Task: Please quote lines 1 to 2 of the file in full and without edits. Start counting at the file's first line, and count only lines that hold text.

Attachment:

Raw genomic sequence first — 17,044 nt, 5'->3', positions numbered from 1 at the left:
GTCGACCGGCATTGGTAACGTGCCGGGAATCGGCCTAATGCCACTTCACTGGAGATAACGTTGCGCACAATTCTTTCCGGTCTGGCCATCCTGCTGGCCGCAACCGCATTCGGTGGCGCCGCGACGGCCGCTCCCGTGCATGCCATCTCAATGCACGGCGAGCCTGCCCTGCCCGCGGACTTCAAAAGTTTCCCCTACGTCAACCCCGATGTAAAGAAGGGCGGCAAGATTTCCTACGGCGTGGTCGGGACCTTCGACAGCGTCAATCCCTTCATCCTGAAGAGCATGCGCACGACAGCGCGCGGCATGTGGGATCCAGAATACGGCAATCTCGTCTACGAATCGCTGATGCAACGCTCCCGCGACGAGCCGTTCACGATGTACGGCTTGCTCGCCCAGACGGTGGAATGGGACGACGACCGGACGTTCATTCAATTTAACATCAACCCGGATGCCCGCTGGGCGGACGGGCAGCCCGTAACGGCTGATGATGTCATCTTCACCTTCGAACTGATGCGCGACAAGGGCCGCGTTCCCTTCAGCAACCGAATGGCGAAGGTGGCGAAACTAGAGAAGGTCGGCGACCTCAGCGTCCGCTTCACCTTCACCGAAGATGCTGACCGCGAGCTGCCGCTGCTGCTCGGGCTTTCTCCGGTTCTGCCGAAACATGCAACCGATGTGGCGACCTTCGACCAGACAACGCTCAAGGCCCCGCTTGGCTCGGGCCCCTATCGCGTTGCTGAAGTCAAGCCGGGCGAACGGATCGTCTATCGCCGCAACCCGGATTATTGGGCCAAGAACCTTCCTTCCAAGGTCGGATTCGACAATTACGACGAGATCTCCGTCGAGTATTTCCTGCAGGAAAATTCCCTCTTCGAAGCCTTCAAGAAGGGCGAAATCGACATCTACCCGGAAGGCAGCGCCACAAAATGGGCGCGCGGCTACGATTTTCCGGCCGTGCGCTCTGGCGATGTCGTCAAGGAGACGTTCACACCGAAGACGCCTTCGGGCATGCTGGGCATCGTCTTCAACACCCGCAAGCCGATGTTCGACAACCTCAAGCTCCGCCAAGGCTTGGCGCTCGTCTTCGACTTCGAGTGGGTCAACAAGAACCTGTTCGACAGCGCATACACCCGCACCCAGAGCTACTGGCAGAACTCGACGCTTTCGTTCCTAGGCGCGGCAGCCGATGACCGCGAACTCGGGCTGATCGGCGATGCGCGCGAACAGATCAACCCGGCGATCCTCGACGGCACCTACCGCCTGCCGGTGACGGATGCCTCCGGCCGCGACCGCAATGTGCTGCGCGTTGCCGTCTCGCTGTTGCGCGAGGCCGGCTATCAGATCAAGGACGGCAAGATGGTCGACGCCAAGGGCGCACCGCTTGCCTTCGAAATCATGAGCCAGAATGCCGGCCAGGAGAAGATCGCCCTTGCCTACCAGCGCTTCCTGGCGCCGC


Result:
Raw genomic sequence first — 17,044 nt, 5'->3', positions numbered from 1 at the left:
GTCGACCGGCATTGGTAACGTGCCGGGAATCGGCCTAATGCCACTTCACTGGAGATAACGTTGCGCACAATTCTTTCCGGTCTGGCCATCCTGCTGGCCGCAACCGCATTCGGTGGCGCCGCGACGGCCGCTCCCGTGCATGCCATCTCAATGCACGGCGAGCCTGCCCTGCCCGCGGACTTCAAAAGTTTCCCCTACGTCAACCCCGATGTAAAGAAGGGCGGCAAGATTTCCTACGGCGTGGTCGGGACCTTCGACAGCGTCAATCCCTTCATCCTGAAGAGCATGCGCACGACAGCGCGCGGCATGTGGGATCCAGAATACGGCAATCTCGTCTACGAATCGCTGATGCAACGCTCCCGCGACGAGCCGTTCACGATGTACGGCTTGCTCGCCCAGACGGTGGAATGGGACGACGACCGGACGTTCATTCAATTTAACATCAACCCGGATGCCCGCTGGGCGGACGGGCAGCCCGTAACGGCTGATGATGTCATCTTCACCTTCGAACTGATGCGCGACAAGGGCCGCGTTCCCTTCAGCAACCGAATGGCGAAGGTGGCGAAACTAGAGAAGGTCGGCGACCTCAGCGTCCGCTTCACCTTCACCGAAGATGCTGACCGCGAGCTGCCGCTGCTGCTCGGGCTTTCTCCGGTTCTGCCGAAACATGCAACCGATGTGGCGACCTTCGACCAGACAACGCTCAAGGCCCCGCTTGGCTCGGGCCCCTATCGCGTTGCTGAAGTCAAGCCGGGCGAACGGATCGTCTATCGCCGCAACCCGGATTATTGGGCCAAGAACCTTCCTTCCAAGGTCGGATTCGACAATTACGACGAGATCTCCGTCGAGTATTTCCTGCAGGAAAATTCCCTCTTCGAAGCCTTCAAGAAGGGCGAAATCGACATCTACCCGGAAGGCAGCGCCACAAAATGGGCGCGCGGCTACGATTTTCCGGCCGTGCGCTCTGGCGATGTCGTCAAGGAGACGTTCACACCGAAGACGCCTTCGGGCATGCTGGGCATCGTCTTCAACACCCGCAAGCCGATGTTCGACAACCTCAAGCTCCGCCAAGGCTTGGCGCTCGTCTTCGACTTCGAGTGGGTCAACAAGAACCTGTTCGACAGCGCATACACCCGCACCCAGAGCTACTGGCAGAACTCGACGCTTTCGTTCCTAGGCGCGGCAGCCGATGACCGCGAACTCGGGCTGATCGGCGATGCGCGCGAACAGATCAACCCGGCGATCCTCGACGGCACCTACCGCCTGCCGGTGACGGATGCCTCCGGCCGCGACCGCAATGTGCTGCGCGTTGCCGTCTCGCTGTTGCGCGAGGCCGGCTATCAGATCAAGGACGGCAAGATGGTCGACGCCAAGGGCGCACCGCTTGCCTTCGAAATCATGAGCCAGAATGCCGGCCAGGAGAAGATCGCCCTTGCCTACCAGCGCTTCCTGGCGCCGC